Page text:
4. American Precision Museum

A milling machine at the Precision Museum - COURTESY OF THE PRECISION MUSEUM
  • Courtesy of the Precision Museum
  • A milling machine at the Precision Museum
Did you know Vermont's Windsor Valley was the Silicon Valley of the mid-19th century? The development of interchangeable machine parts — much of it pioneered at the Robbins & Lawrence Armory now occupied by the American Precision Museum — transformed manufacturing from made-by-hand to factory-produced. While Robbins & Lawrence mostly produced firearms just before the Civil War, these factory methods were later put to use to manufacture sewing machines, bicycles and more — laying the foundation for the country's 21st-century consumer society. The museum also houses the country's largest collection of machine tools. $5-8; free for children 5 and under. [location-4]

5. St. Johnsbury Athenaeum

  • Courtesy of St. Johnsbury Athenaeum
  • "Domes of Yosemite"
In 1871, Horace Fairbanks — a former governor of Vermont and a partner in the scale manufacturing business E. and T. Fairbanks Company — gifted this combined library and art gallery to the town. The elaborate French Second Empire-style building has a four-sided mansard roof and an interior that fills with natural light via the arched windows, showcasing detailed woodwork and hardwood ash and walnut floors. The rear gallery features an impressive collection, dominated by the immense oil painting "The Domes of Yosemite" by Albert Bierstadt. The Fairbanks Museum & Planetarium is just a short walk down the street. Free. [location-5]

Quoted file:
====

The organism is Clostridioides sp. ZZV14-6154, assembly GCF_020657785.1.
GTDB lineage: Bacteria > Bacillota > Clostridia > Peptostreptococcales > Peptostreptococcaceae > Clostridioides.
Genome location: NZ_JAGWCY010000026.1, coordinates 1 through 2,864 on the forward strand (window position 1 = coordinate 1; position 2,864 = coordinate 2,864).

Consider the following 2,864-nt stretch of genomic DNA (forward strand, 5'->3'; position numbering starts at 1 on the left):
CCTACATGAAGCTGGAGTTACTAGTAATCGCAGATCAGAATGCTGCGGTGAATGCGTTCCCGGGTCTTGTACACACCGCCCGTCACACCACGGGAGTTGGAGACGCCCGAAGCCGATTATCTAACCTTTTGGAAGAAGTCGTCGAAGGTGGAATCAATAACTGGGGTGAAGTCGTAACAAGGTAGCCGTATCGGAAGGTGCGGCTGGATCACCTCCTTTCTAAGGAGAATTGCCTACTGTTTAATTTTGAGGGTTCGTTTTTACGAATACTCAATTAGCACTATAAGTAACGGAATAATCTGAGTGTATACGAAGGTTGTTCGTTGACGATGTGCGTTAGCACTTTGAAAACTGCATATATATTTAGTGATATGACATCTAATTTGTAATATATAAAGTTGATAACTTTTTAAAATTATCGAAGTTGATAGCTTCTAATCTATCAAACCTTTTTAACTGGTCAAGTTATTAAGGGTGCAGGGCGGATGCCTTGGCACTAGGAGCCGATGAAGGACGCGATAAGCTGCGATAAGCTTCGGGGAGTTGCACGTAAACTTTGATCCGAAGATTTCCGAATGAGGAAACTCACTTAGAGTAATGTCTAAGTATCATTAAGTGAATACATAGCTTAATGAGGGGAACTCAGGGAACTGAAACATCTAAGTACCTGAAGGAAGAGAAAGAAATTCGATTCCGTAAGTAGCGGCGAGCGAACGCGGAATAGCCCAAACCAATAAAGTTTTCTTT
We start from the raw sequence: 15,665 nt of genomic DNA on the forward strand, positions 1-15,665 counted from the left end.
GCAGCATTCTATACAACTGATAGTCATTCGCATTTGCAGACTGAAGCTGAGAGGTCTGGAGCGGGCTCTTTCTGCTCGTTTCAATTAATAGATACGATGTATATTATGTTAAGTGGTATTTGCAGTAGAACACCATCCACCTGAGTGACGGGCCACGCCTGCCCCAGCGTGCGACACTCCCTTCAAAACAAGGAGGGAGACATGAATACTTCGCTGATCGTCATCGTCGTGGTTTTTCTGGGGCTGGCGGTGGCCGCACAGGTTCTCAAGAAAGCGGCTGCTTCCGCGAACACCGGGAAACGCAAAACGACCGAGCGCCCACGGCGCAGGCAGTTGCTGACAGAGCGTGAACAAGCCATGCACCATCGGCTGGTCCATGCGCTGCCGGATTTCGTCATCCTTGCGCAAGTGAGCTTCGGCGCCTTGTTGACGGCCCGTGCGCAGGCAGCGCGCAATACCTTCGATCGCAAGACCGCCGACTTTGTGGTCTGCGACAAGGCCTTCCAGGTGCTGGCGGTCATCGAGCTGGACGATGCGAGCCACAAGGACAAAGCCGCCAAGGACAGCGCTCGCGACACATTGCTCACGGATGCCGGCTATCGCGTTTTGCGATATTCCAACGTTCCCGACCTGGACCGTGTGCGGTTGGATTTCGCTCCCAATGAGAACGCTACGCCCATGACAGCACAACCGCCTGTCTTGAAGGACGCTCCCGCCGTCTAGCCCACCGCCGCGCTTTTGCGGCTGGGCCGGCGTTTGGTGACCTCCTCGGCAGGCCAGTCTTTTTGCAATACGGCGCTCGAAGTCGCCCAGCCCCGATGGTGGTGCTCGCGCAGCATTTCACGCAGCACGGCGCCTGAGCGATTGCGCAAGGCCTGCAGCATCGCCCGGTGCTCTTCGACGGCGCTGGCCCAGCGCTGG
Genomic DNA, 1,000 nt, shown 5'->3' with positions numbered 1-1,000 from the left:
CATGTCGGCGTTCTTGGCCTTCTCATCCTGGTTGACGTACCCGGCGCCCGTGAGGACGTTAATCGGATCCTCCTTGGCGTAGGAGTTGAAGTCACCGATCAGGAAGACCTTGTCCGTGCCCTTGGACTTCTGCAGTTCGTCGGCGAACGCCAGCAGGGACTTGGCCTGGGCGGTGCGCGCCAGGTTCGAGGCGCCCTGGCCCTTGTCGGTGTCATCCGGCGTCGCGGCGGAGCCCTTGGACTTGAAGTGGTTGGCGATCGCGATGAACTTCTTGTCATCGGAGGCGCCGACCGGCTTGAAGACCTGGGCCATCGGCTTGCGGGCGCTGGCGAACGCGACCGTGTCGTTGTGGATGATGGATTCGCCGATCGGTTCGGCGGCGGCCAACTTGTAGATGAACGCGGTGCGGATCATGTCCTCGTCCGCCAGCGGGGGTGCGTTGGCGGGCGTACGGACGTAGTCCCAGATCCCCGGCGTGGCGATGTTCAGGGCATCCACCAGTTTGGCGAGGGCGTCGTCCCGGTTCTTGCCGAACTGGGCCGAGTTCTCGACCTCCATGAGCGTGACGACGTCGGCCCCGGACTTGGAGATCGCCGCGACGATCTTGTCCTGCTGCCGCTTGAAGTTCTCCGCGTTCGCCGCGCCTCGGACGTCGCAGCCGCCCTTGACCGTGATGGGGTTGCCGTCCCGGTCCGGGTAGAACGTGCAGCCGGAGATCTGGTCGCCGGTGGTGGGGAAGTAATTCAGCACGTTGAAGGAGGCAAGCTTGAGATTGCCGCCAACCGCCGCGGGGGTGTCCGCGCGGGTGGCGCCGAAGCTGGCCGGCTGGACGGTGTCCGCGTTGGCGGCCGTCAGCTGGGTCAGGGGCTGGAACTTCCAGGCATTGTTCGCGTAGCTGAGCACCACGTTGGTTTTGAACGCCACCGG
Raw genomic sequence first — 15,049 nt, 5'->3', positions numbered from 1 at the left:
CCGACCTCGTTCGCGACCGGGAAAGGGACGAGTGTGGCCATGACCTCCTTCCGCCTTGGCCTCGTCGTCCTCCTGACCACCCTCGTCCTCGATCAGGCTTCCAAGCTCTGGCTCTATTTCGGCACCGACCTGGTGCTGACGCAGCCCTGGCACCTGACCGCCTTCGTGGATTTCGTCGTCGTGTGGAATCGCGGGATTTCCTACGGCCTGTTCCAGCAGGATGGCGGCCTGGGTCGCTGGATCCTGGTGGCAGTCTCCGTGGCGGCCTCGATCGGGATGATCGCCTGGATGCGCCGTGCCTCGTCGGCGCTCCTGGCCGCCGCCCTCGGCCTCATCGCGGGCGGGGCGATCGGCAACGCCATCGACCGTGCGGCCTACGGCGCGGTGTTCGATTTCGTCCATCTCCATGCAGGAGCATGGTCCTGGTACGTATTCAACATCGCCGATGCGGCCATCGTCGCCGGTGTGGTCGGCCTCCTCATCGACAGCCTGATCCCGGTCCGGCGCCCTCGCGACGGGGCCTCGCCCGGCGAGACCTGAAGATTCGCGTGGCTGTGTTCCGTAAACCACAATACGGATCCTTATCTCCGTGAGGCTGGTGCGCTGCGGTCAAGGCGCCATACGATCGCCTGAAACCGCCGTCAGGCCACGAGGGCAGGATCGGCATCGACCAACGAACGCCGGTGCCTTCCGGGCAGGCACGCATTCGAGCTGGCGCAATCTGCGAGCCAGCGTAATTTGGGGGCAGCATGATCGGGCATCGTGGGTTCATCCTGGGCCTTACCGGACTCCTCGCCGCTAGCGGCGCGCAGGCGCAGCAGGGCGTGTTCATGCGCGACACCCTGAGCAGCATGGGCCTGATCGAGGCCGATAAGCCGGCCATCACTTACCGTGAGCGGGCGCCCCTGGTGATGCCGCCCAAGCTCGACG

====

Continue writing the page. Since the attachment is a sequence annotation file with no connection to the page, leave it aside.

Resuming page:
6. Shelburne Museum

How many museums contain a carousel, a steamboat and a fine art collection? Devoted to the exploration of history, art and design, Shelburne Museum boasts 39 buildings on its 45 acres — with plenty of outdoor space for children to run and the Owl Cottage, a deluxe kids' play room. Electra Havemeyer Webb, who founded the museum in 1947, envisioned a "collection of collections" to celebrate beauty in the arts and everyday objects like weather vanes, toys, quilts and circus figurines. The compound includes carriages, barns, a train, a general store, and even a lighthouse and jail. Behind the one-room schoolhouse, Alyssia's Garden offers a swing set and slide for little ones — and a bench for parents, too. $8-25; free for children 4 and under. [location-6]